This globe-trotting executive has world’s largest collection of shot glasses

Doshi takes care of his collection and cleans them himself. (Supplied)

Globe-trotters are dime a dozen but India’s Amit Doshi is a jet-setter in a class, or rather, ‘glass’ apart.

The 58-year-old senior company executive based in Ahmedabad city in Prime Minister Narendra Modi’s home state of Gujarat holds the world record for possessing the largest collection of shot glasses used for measuring spirits.

In a specially-made 10-feet-by-4-feet double-sided glass cabinet at his home, scores of neatly-arranged small, sparkling glasses from all over the world vie for attention.

Doshi has, indeed, acquired as many as 550 unduplicated shot glasses from 95 countries during his official and personal foreign trips over the past 20 years, to be honored and registered by the exclusive, international Golden Book of World Records.

The collectibles include many from Muslim-majority countries. (Supplied)

The collectibles include many from Muslim-majority countries. (Supplied)

18-layer showcase

Since the whole jingbang comprising eye-catching nip glasses of all types—pony, tall, fluted, cheater, rounded and what have you—cannot be accommodated even in his 18-layer showcase, the envy of many visitors, he has displayed some of the mementos in different rooms as also in his spacious office.

Though each and every shot glass is a reveler’s delight, the wondrous jiggers from 20 Muslim-majority countries like Pakistan, Afghanistan, Tajikistan, Uzbekistan, Turkmenistan, Kyrgyzstan, Kazakhstan, etc. take your breath away.

If the Malaysian metallic mug with a handle in the form of an elephant trunk mesmerizes you, no less attractive are the transparent collectibles with their outer surfaces covered with a bird (New Zealand), a lizard (Costa Rica), a gun (Las Vegas, United States), a scorpion (Arizona, US) and a bull horn (Texas, US).

Doshi with a South Korean seller. (Supplied)

Doshi with a South Korean seller. (Supplied)

Strange shapes

Some of Doshi’s priceless curios with strange shapes include one resembling the Leaning Tower of Pisa (Italy) and a cowboy shoe (Mexico) as well as a three-dimension souvenir from The Vatican.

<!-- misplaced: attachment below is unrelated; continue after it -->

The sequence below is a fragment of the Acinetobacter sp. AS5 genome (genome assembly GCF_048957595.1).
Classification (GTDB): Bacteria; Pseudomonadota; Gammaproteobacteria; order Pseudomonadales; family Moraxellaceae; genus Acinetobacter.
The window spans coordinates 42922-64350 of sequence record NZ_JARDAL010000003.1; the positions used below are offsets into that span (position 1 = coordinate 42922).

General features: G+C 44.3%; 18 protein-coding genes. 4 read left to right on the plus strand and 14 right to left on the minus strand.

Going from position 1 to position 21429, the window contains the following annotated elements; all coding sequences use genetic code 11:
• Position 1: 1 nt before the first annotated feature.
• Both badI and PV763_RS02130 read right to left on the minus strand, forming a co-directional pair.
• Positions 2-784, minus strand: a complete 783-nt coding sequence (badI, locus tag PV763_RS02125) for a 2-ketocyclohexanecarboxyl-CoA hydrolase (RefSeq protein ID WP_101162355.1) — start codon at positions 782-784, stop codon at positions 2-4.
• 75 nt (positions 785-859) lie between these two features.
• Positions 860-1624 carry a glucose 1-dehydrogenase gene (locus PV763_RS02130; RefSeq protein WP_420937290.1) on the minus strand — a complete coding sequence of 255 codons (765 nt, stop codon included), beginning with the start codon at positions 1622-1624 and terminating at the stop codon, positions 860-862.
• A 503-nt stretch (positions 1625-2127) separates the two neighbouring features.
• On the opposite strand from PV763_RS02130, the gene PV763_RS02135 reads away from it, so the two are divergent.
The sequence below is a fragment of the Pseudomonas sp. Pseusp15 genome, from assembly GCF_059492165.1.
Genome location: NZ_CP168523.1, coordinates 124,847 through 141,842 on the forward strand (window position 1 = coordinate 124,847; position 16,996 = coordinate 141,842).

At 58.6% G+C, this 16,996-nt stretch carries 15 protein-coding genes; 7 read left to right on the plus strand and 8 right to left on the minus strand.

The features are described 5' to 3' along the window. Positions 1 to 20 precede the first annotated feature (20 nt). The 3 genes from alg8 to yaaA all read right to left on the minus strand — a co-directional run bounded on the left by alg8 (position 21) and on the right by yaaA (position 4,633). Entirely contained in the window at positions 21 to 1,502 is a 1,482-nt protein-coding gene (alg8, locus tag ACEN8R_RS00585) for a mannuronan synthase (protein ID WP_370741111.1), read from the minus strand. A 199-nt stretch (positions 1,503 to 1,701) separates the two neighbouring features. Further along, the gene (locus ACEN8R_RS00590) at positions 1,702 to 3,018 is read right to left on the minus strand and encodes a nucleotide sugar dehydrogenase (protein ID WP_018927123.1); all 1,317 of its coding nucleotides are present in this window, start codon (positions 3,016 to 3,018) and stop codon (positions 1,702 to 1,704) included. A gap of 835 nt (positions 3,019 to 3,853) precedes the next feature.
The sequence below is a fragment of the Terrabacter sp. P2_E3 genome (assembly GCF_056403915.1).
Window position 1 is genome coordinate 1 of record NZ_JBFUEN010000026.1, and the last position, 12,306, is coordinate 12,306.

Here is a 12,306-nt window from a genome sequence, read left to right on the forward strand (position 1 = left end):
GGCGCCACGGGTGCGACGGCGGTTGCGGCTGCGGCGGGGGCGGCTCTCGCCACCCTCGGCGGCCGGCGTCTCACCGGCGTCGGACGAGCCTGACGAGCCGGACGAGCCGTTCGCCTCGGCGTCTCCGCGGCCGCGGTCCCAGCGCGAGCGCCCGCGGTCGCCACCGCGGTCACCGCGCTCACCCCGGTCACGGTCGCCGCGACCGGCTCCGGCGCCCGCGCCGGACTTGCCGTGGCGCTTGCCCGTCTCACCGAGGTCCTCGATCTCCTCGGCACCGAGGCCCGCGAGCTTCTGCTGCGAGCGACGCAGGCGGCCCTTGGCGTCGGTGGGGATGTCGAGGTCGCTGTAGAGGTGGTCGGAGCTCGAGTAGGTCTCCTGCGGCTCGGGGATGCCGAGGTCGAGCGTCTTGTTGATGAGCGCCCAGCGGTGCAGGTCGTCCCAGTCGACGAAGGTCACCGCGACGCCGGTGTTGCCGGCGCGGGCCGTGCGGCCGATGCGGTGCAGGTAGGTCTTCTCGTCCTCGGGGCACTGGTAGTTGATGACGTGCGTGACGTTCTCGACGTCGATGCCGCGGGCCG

While some shot glasses depict a camel (Dubai), an autorickshaw (Thailand), a marathon runner (Greece), and a dragon (Hong Kong), at least a dozen are decorated with national flags of their respective countries with a few also paying tributes to Mozart, John Lennon and Mao Zedong.

His little Indian assortment boasts images of the Taj Mahal, The Gateway of India and erotic sculptures of Khajuraho. An impulsive buyer that he has been from the day he laid his hands on his first shot glass in the US in 1997, Doshi does try to strike a hard bargain with a seller but has never batted his eyelid in shelling out anything from Rs 650 to Rs 7,000 to grab any shot glass representing that country’s culture and traditions.

Riding his hobby-horse, the self-effacing connoisseur told this correspondent that he always went eyes out to find at least one rare shot glass from the country he visited and would be on cloud none when he spotted a classy, colorful shot glass.

Doshi’s 18-layer showcase is the envy of many visitors. (Supplied)

Doshi’s 18-layer showcase is the envy of many visitors. (Supplied)

Waiting game

“I try to strike up an acquaintance with the shopkeeper and make it a point to get myself photographed with him or her. I take my own time to pick and choose the local keepsake even as other friends and family members accompanying me play the waiting game,” says Doshi for whom the sellers would open their establishments even past the witching hour.

His wife Sonal, who now supports him after initially disliking the hubby’s time-consuming shot glass mania, recalled how Doshi sat with a Japanese artisan for three hours to have an eye-catching souvenir readied using the etching technique even as friends made a mockery of his passion and conviction.

She narrated incidents to explain how he quoted chapter and verse to persuade a South Korean squabbling couple owning a curio shop to overcome negativity, and how he helped a Singaporean boy selling plain glasses to turn rich and self-dependent by painting his no-frills wares.

Many shot glasses have strange shapes. (Supplied)

Many shot glasses have strange shapes. (Supplied)

Fragile memorabilia

Even after so many years, all the shot glasses look spic and span as Doshi wouldn’t allow anyone to touch his fragile memorabilia and takes extreme care while cleaning them himself regularly, a drudgery he loves despite his busy work schedule.

“Money and job do not give satisfaction. People should have a passion for something in life which gives them a reason to live cheerfully. A hobby like mine needs patience and determination,” he says with a chuckle.

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Last Update: Wednesday, 20 May 2020 KSA 09:52 - GMT 06:52
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